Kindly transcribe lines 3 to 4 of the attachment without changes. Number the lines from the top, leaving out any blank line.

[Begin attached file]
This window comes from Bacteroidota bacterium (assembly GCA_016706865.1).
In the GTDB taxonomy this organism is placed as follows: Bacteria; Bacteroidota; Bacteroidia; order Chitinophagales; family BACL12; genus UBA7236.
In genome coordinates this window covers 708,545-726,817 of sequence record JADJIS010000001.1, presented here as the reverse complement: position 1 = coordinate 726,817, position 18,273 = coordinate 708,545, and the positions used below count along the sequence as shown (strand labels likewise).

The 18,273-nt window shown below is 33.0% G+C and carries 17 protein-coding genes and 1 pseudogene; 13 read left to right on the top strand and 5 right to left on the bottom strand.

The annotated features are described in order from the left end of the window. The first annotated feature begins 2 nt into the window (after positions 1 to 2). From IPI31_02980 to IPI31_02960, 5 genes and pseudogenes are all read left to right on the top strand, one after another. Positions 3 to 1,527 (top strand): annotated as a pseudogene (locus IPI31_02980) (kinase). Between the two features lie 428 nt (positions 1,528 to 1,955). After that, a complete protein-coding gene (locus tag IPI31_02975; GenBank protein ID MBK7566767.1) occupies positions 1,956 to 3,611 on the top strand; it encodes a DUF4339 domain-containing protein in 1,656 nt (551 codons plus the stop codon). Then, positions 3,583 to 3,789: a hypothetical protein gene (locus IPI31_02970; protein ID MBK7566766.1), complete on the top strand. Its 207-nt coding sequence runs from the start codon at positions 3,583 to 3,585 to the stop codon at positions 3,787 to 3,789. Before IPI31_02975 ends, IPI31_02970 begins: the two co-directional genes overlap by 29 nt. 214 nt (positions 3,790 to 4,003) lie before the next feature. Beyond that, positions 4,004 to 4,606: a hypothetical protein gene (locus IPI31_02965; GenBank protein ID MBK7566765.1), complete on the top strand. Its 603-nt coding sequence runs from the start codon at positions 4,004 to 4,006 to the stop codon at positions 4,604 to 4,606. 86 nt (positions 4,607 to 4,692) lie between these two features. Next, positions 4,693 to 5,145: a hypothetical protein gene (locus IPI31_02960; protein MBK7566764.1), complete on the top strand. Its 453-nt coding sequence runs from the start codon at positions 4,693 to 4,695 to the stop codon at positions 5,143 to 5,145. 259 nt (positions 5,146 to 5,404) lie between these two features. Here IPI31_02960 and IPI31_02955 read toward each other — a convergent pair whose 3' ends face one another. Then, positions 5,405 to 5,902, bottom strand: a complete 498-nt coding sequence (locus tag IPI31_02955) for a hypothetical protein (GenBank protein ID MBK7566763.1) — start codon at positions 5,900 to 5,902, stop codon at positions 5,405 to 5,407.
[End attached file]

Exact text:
In genome coordinates this window covers 708,545-726,817 of sequence record JADJIS010000001.1, presented here as the reverse complement: position 1 = coordinate 726,817, position 18,273 = coordinate 708,545, and the positions used below count along the sequence as shown (strand labels likewise).

The 18,273-nt window shown below is 33.0% G+C and carries 17 protein-coding genes and 1 pseudogene; 13 read left to right on the top strand and 5 right to left on the bottom strand.